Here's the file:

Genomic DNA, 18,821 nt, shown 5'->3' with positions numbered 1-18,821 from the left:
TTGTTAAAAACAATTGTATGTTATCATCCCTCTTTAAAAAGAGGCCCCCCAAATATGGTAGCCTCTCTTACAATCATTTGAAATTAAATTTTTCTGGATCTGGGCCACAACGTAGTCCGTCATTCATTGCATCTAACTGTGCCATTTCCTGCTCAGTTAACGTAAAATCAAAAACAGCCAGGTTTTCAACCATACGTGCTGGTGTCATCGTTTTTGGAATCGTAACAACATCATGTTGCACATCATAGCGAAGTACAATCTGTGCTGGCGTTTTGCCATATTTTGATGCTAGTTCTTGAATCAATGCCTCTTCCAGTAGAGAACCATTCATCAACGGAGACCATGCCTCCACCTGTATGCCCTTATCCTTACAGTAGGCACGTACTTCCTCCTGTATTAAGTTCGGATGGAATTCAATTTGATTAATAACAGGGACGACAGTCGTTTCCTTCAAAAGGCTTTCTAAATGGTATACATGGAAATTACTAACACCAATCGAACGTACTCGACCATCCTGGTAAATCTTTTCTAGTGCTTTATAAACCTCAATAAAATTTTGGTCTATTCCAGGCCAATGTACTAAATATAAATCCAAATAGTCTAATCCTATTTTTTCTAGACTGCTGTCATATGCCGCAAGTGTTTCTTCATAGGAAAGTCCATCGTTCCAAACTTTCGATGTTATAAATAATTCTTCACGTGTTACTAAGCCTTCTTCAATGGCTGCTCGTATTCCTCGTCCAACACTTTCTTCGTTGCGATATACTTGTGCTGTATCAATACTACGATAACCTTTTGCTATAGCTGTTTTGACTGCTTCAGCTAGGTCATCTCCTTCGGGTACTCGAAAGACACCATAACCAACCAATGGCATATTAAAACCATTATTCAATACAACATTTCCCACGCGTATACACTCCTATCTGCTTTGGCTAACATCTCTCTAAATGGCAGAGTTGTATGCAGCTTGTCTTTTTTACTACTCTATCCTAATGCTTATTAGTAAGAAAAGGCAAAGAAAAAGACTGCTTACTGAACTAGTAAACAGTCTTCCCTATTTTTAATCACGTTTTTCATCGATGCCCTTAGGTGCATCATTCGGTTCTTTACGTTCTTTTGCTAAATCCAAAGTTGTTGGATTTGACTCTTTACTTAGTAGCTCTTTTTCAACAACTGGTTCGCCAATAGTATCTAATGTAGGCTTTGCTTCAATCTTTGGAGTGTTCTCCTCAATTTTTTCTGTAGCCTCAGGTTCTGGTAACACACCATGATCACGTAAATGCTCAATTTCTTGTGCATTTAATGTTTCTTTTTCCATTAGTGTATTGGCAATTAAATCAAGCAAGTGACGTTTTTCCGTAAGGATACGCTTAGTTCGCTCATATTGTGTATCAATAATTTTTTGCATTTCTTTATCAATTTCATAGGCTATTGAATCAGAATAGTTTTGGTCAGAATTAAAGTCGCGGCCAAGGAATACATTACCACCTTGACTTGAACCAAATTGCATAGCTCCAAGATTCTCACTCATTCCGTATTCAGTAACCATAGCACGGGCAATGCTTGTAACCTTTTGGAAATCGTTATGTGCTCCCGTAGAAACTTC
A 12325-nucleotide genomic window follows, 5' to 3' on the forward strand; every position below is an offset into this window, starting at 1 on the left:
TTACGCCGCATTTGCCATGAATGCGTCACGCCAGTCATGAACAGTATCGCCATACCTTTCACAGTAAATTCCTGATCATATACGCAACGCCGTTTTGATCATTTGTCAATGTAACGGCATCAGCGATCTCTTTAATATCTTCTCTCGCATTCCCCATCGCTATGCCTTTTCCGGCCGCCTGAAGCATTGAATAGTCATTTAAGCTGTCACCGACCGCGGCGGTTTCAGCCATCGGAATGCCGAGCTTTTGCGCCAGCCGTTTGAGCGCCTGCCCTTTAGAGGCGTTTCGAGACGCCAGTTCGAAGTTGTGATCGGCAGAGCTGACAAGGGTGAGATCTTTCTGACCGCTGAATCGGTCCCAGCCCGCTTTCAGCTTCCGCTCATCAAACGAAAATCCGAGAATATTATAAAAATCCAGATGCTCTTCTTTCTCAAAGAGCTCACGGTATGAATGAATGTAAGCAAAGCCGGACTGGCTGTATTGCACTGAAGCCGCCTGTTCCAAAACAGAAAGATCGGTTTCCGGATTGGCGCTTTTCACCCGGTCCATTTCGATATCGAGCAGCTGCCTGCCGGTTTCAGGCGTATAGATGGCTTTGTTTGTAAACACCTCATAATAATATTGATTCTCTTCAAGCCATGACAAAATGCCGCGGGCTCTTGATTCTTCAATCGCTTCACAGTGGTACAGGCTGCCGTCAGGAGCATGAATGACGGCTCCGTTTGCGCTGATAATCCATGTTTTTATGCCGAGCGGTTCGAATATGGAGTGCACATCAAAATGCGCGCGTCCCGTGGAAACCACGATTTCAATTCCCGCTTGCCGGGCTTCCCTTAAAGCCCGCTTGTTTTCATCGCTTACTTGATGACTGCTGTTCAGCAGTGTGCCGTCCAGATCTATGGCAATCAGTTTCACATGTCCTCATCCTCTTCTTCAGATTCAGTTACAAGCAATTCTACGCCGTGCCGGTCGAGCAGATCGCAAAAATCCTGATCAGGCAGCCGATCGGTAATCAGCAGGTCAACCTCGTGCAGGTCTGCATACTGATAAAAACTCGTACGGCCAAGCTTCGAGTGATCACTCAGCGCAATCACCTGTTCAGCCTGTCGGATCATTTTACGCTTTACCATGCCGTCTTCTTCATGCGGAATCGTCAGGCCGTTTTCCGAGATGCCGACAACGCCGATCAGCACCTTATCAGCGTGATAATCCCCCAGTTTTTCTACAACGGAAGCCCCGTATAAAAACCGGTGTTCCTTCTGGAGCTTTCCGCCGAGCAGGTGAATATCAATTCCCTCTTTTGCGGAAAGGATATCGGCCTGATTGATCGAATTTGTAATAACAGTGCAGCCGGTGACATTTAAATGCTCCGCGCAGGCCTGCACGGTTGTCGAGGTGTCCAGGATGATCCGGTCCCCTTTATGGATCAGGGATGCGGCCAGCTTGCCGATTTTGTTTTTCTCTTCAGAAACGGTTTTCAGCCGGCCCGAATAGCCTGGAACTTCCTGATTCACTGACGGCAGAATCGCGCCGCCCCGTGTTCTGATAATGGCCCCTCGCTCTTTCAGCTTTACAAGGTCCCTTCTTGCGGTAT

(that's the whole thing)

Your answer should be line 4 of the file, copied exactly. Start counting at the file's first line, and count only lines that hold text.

TTACGCCGCATTTGCCATGAATGCGTCACGCCAGTCATGAACAGTATCGCCATACCTTTCACAGTAAATTCCTGATCATATACGCAACGCCGTTTTGATCATTTGTCAATGTAACGGCATCAGCGATCTCTTTAATATCTTCTCTCGCATTCCCCATCGCTATGCCTTTTCCGGCCGCCTGAAGCATTGAATAGTCATTTAAGCTGTCACCGACCGCGGCGGTTTCAGCCATCGGAATGCCGAGCTTTTGCGCCAGCCGTTTGAGCGCCTGCCCTTTAGAGGCGTTTCGAGACGCCAGTTCGAAGTTGTGATCGGCAGAGCTGACAAGGGTGAGATCTTTCTGACCGCTGAATCGGTCCCAGCCCGCTTTCAGCTTCCGCTCATCAAACGAAAATCCGAGAATATTATAAAAATCCAGATGCTCTTCTTTCTCAAAGAGCTCACGGTATGAATGAATGTAAGCAAAGCCGGACTGGCTGTATTGCACTGAAGCCGCCTGTTCCAAAACAGAAAGATCGGTTTCCGGATTGGCGCTTTTCACCCGGTCCATTTCGATATCGAGCAGCTGCCTGCCGGTTTCAGGCGTATAGATGGCTTTGTTTGTAAACACCTCATAATAATATTGATTCTCTTCAAGCCATGACAAAATGCCGCGGGCTCTTGATTCTTCAATCGCTTCACAGTGGTACAGGCTGCCGTCAGGAGCATGAATGACGGCTCCGTTTGCGCTGATAATCCATGTTTTTATGCCGAGCGGTTCGAATATGGAGTGCACATCAAAATGCGCGCGTCCCGTGGAAACCACGATTTCAATTCCCGCTTGCCGGGCTTCCCTTAAAGCCCGCTTGTTTTCATCGCTTACTTGATGACTGCTGTTCAGCAGTGTGCCGTCCAGATCTATGGCAATCAGTTTCACATGTCCTCATCCTCTTCTTCAGATTCAGTTACAAGCAATTCTACGCCGTGCCGGTCGAGCAGATCGCAAAAATCCTGATCAGGCAGCCGATCGGTAATCAGCAGGTCAACCTCGTGCAGGTCTGCATACTGATAAAAACTCGTACGGCCAAGCTTCGAGTGATCACTCAGCGCAATCACCTGTTCAGCCTGTCGGATCATTTTACGCTTTACCATGCCGTCTTCTTCATGCGGAATCGTCAGGCCGTTTTCCGAGATGCCGACAACGCCGATCAGCACCTTATCAGCGTGATAATCCCCCAGTTTTTCTACAACGGAAGCCCCGTATAAAAACCGGTGTTCCTTCTGGAGCTTTCCGCCGAGCAGGTGAATATCAATTCCCTCTTTTGCGGAAAGGATATCGGCCTGATTGATCGAATTTGTAATAACAGTGCAGCCGGTGACATTTAAATGCTCCGCGCAGGCCTGCACGGTTGTCGAGGTGTCCAGGATGATCCGGTCCCCTTTATGGATCAGGGATGCGGCCAGCTTGCCGATTTTGTTTTTCTCTTCAGAAACGGTTTTCAGCCGGCCCGAATAGCCTGGAACTTCCTGATTCACTGACGGCAGAATCGCGCCGCCCCGTGTTCTGATAATGGCCCCTCGCTCTTTCAGCTTTACAAGGTCCCTTCTTGCGGTAT